New build drilling rig
Contract-ready, on time
This study was performed by Vysus’ Engineering Dynamics team
The West Elara drilling rig was ordered to be built by a shipyard in Singapore. As the original owner was facing bankruptcy, the yard decided to continue construction, although they had no previous experience of building to the strict Norwegian NORSOK S-002 Working Environment standard.
Our client, Seadrill, bought the rig when the design was 98% finished and the construction 85% complete. During due diligence, several issues relating to the working environment were discovered.
Although some of the initial and required noise and vibration studies had been performed, data was not adequately consulted during the engineering, procurement and construction phases. This negligence had led to several noise issues and excessive vibrations that would preclude the acceptance of the rig by the Norwegian authorities. These issues would impede delivery, delay the first operation contract and, subsequently, prompt daily penalties. As part of Seadrill's troubleshooting team, we were asked to identify potential noise problems and outline practicable solutions.
How we helped
We supported our client in three main ways.
Carrying out investigation
Initial rig inspections and measurements revealed problems and outlined the risk of potential problems. Although construction was still ongoing and only very limited equipment was operational, it was possible to identify non-compliance with legislative requirements and pinpoint the problems that were likely to surface during commissioning. The outcome of the visit was a long list of follow-up items, including recommendations to probable problems.
Providing further calculations and laboratory measurements
These revealed insufficient silencer, inappropriate location of noise sensitive areas and poor selection of outfitting materials in working and accommodation areas. The structure supporting the drawworks was also found to be too soft.
These included installing silencers and the mounting of steel plates to increase sound insulation in living quarters. The structure supporting the draw-works was stiffened by installing additional steel beams.
Poor sound insulation in living quarters
Through measurements, we identified insufficient sound insulation in the living quarters. The noise reduction between cabins was very low, however, it was not evident whether this was the result of a meagre attention to detail during construction or the effect of poor outfitting materials. Laboratory tests revealed that the partition wall panels delivered by the Korean vendor did not meet the specifications as promised in the data sheets. Had there been a proper follow-up, this would have been detected during procurement and delivery and a mock-up test of cabins, which is recommended as good practice.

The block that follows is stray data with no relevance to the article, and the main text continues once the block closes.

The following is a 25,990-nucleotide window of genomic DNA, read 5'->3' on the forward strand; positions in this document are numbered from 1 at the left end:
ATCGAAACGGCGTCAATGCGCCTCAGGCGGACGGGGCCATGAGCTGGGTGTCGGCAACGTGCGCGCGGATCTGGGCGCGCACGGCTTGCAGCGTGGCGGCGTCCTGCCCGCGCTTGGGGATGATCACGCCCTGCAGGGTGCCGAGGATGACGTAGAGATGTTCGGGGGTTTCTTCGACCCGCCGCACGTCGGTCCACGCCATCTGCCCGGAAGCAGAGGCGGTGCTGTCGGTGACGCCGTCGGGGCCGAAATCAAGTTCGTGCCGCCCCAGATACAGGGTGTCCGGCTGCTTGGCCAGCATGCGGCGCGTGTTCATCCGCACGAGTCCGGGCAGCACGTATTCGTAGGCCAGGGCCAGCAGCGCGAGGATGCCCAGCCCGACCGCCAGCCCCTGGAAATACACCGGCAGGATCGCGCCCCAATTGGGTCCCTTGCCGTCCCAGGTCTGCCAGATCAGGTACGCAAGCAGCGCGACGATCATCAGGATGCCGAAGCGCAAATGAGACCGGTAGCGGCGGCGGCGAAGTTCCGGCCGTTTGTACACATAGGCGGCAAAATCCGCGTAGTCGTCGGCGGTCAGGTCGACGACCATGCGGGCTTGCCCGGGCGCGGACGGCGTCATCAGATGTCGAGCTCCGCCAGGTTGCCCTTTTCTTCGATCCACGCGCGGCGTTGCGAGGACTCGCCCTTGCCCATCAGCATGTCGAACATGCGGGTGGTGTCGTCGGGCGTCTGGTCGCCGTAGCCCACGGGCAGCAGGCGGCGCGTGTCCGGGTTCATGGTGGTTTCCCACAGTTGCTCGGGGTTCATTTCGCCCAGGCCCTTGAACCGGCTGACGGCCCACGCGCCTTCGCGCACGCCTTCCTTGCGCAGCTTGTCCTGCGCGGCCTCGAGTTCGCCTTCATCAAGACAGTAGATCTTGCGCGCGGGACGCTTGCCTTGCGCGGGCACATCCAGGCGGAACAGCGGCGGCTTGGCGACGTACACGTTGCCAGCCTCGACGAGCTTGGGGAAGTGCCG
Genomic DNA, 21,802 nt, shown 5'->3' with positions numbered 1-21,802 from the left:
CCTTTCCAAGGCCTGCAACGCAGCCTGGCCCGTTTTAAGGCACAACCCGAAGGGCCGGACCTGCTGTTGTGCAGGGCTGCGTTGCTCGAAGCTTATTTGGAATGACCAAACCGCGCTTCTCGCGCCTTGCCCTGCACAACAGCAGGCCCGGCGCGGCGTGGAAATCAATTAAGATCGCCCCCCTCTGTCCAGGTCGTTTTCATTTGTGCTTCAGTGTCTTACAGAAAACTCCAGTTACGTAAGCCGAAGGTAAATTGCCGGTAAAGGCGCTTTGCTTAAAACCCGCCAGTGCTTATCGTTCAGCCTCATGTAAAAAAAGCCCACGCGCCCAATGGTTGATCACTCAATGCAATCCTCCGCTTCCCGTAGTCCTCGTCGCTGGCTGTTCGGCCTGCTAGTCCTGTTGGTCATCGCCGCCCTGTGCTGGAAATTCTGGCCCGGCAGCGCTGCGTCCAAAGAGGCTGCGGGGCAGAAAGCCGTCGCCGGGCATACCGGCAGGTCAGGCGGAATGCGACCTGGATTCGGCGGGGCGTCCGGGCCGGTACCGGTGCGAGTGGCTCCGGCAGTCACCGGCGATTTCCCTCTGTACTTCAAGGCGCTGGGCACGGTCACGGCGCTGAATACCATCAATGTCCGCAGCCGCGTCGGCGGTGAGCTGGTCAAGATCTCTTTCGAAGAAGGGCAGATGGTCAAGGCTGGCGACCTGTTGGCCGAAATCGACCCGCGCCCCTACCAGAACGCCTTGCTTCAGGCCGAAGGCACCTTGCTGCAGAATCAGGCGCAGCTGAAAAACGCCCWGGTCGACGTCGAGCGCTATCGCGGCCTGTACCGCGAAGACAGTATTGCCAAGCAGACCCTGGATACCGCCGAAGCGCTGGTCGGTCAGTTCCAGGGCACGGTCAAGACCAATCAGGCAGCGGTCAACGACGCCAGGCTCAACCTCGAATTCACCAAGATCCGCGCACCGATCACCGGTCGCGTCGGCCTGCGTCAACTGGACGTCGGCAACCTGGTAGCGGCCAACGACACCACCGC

The proposed solution had to respect the fact that much of the accommodation was already outfitted with furniture. The cost of replacing all partition panels would have been excessive and delayed the delivery of the rig, meaning breaking the first operating contract with daily penalties. Our recommendation was to improve the sound insulation of the already installed panels by mounting steel plates on all relevant walls. To verify the suggested solution, a laboratory test was performed.
Excessive noise levels
In many areas of the rig, excessive noise levels were detected as noise requirements were not properly defined and included in the design. Examples of findings and recommendations were:
- more than 30 silencers should be installed in air intakes and outlets to reduce noise on open deck
- construction was needed of buffer zones between noisy working areas and areas with strict noise requirements
- installation of 50m of noise screening wall was required to separate noisy equipment from walkways on Tank Top
- dishwashing machine in galley had to be replaced
- improvement was needed of equipment foundations and resilient mounting to reduce vibration and structure-borne noise.
Drawworks noise and vibration
In the driller's cabin, high vibration levels were caused by the drawworks; levels that exceeded the NORSOK S-002 limits for human exposure to whole-body vibration. Furthermore, vibration levels close to the drawworks caused concern for structural damage due to vibration induced fatigue.
We investigated the drawworks and support structure by measuring vibration levels and performing operational deflection shape measurements during different running conditions and speeds of the drawworks. The measurements showed the movement of the structure during operation and revealed insufficient stiffness of the support structure. Based on this, the location of additional stiffness was suggested and, combined with balancing of the drawworks drum, reduced vibrations to acceptable levels.
Noise from the drawworks also caused excessive noise levels on drillfloor. Installation of a screening wall was recommended.
The rig left the yard in Singapore and was transported to a final stay at the Westcon Yard in Ølen, Norway. The final noise and vibration measurements were performed at this stage. The rig was accepted by the authorities and was ready to start the contract.
This project has provided valuable lessons. In future projects, Seadrill has decided to:
- employ noise and vibration experts from early project stages
- require training of yard personnel to increase knowledge about noise and vibration, and relevant requirements
- follow-up of noise requirements during factory acceptance tests of equipment
- document ‘Noise, acoustics and vibration philosophy’ and ‘Noise and vibration procedure’
- verify that recommendations and findings in the design phase are passed on to procurement and construction phases.
This project was carried out by Lloyd’s Register (LR) Energy, prior to the strategic carve out of the LR Energy business in 2020, which is now Vysus Group.